The apostle Paul was not a Jew-hater. He himself was a Jew, and he expressed his love for his fellow Jews in this unique manner: “. . . I have great sorrow and continual grief in my heart. For I could wish that I myself were accursed from Christ for my brethren, my countrymen according to the flesh” (Romans 9:2,3). Yes, Paul was “an apostle to the Gentiles” (Romans 11:13), but he preached with intenseness to the Jews, too.
What was it that Paul wanted to happen in the lives of his fellow Jews? “Brethren, my heart’s desire and prayer to God for Israel is that they may be saved” (Romans 10:1). There you have it: Paul wanted the Jews to be saved. Many were. The majority, however, were not, and that troubled Paul, causing him sorrow and grief (9:2).
Paul was not silent about his heart’s longing for Israel’s salvation. He communicated that desire to the saints in Rome (10:1), he expressed that desire in prayer to God (10:1), and he told the Jews face to face that he preached Jesus to them so they could receive the forgiveness of sins through Him (Acts 13:37-39). What about you and me? Do we express to lost people that we care about their souls? Paul prayed for the Jews to be converted. Do you and I pray for those whom we love to be saved? The time to offer such prayers is now, while both they and we are still alive. Once that loved one or friend has left this world, there is no benefit in praying for them. After their exodus, our actions or words on earth have no bearing whatsoever on their spiritual condition. In fact, it is disturbing to think that a Christian would ask God to have mercy on and forgive a dead person of his/her sins, knowing that that person never obeyed the gospel on earth. While a person is still alive – that is the time to pray for them. While a person is still living on earth – that is the time for them to submit to the Lord and obtain His mercy.
Paul’s desire for the Jews’ salvation was limited in its power and influence. What does that mean? Simply this: Paul could not override or negate the desire of the Jews themselves. The apostle’s will was for all Jews to become followers of Jesus. However, that would and could happen only if they wanted to do it. Paul longed for the Jews’ salvation and he prayed about it, but he could not force the Jews to receive the gospel. God wants all people to be saved, too (1 Timothy 2:4), but His desire does not remove a person’s freedom of choice.
What else could Paul do to help bring about the salvation of the Jews? He could put his desire into action, which is exactly what he did. Paul did more than pray and talk about the Jews being saved – he gave his best effort to teach them the good news of Jesus’ salvation. Any person, Jew or non-Jew, can be saved only through Jesus (Acts 4:12). Paul knew that the gospel is God’s power to salvation (Romans 1:16), so he taught the Jews what they needed to hear, the only message that could educate them properly and save their soul. Check him out. There he is preaching to Jews in crowded synagogues (Acts 17:1-3). There he is reaching out to a group of Jewish women at the riverside in Philippi (Acts 16:13-15). There he is talking with anyone who would listen in the marketplace in Athens (Acts 17:17). There he is standing on the stairs and speaking openly to Jews in Jerusalem about Jesus of Nazareth (Acts 21:40- 22:21). You get the picture.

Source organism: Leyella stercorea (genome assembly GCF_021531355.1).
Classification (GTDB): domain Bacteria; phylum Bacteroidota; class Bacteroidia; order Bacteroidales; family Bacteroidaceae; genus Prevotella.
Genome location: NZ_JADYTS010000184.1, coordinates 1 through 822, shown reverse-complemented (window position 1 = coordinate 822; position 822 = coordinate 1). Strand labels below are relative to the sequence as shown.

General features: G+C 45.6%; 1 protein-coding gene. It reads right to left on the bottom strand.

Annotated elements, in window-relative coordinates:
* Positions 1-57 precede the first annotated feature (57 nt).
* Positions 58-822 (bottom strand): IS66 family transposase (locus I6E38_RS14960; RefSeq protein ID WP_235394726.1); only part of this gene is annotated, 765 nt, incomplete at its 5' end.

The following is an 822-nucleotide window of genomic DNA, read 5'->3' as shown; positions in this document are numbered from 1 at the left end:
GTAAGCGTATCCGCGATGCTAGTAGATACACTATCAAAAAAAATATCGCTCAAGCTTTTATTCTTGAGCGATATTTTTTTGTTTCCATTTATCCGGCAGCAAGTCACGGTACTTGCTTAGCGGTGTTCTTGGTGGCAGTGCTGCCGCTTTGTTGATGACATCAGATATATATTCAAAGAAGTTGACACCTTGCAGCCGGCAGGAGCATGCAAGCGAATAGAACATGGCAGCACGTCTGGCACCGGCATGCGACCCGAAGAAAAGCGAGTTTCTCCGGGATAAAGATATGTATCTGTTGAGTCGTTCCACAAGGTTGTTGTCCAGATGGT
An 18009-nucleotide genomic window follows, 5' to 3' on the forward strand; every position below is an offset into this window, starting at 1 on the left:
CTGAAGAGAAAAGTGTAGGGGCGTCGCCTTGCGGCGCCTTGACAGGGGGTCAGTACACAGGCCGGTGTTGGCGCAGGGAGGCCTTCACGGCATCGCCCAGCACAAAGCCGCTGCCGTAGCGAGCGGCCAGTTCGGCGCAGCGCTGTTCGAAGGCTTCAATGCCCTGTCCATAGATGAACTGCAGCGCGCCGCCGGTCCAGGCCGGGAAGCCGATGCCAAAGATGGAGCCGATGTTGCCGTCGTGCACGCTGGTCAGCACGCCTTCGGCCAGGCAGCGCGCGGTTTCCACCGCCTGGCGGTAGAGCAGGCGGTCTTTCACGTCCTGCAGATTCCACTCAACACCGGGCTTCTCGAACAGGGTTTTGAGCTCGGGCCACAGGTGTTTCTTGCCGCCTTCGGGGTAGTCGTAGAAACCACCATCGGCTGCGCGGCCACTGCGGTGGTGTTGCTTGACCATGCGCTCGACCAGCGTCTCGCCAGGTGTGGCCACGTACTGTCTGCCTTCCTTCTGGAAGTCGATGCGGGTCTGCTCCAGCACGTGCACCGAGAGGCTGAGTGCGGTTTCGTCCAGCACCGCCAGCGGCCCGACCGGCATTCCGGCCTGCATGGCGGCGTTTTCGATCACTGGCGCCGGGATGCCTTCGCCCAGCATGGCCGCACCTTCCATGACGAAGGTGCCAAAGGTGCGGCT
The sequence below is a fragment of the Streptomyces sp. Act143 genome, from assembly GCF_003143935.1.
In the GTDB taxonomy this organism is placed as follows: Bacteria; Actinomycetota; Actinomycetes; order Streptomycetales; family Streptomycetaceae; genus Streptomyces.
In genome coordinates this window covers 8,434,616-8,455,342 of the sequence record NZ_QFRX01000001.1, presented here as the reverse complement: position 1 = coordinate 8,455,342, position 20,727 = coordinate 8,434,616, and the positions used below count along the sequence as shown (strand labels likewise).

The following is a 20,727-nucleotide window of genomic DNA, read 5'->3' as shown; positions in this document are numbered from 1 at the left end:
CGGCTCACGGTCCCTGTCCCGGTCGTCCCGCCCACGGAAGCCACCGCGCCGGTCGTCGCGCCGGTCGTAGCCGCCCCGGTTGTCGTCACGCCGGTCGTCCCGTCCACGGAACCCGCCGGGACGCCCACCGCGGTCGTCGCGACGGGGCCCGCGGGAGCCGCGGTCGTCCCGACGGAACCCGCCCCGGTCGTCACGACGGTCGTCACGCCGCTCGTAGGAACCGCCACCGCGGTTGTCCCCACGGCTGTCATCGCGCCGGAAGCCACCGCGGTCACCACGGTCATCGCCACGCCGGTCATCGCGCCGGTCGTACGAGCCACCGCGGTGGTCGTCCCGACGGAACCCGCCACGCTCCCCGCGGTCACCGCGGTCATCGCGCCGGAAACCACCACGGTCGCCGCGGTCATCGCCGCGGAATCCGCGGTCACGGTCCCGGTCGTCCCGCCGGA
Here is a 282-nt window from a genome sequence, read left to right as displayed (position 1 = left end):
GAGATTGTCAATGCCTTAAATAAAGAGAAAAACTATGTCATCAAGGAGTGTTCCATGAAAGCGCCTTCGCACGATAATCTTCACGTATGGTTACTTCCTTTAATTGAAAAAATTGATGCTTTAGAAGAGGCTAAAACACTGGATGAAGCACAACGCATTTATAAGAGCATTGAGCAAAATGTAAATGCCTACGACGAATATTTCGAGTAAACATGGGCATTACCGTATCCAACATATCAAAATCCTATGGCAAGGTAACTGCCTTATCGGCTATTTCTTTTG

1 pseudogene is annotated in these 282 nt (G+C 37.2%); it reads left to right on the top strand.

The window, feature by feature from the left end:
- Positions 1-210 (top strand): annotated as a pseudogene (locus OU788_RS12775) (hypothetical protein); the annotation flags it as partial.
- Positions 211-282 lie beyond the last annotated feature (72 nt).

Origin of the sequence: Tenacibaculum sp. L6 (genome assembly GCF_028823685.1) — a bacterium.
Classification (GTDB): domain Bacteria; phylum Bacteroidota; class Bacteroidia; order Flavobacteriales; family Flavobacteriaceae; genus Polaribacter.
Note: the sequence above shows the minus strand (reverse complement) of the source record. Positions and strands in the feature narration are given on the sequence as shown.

Again, I ask, what about you and me? How much effort are we putting forth to try and help others have an opportunity to hear the gospel? After we think about their salvation and pray about it, there is still one thing left to do: open our mouths and teach God’s word like the early saints did (Acts 8:35).
Paul’s eyes were open to the spiritual needs of lost people. He once told King Agrippa, “I would to God that not only you, but also all who hear me today, might become both almost and altogether such as I am, except for these chains” (Acts 26:29). We can understand why he felt so strongly about his brethren in the flesh, but he zealously brought God’s gospel to lost Gentiles as well. It is good for us to focus on particular individuals and make a concentrated effort to reach out to them with the gospel. At the same time, we must be mindful of teaching opportunities that come our way when we are not even searching for them. The lost are the lost, regardless of their gender, skin color, or nationality.
Over fifty years ago, Dusty Springfield had a hit song in which she sang that “Wishing, and hoping, and thinking, and praying, planning and dreaming each night . . .” will not secure that nice young man in which a girl has special interest. When it comes to lost souls, that principle is true as well: we need to put our desire for people to be saved into action, telling them of a great Savior.
— Roger D. Campbell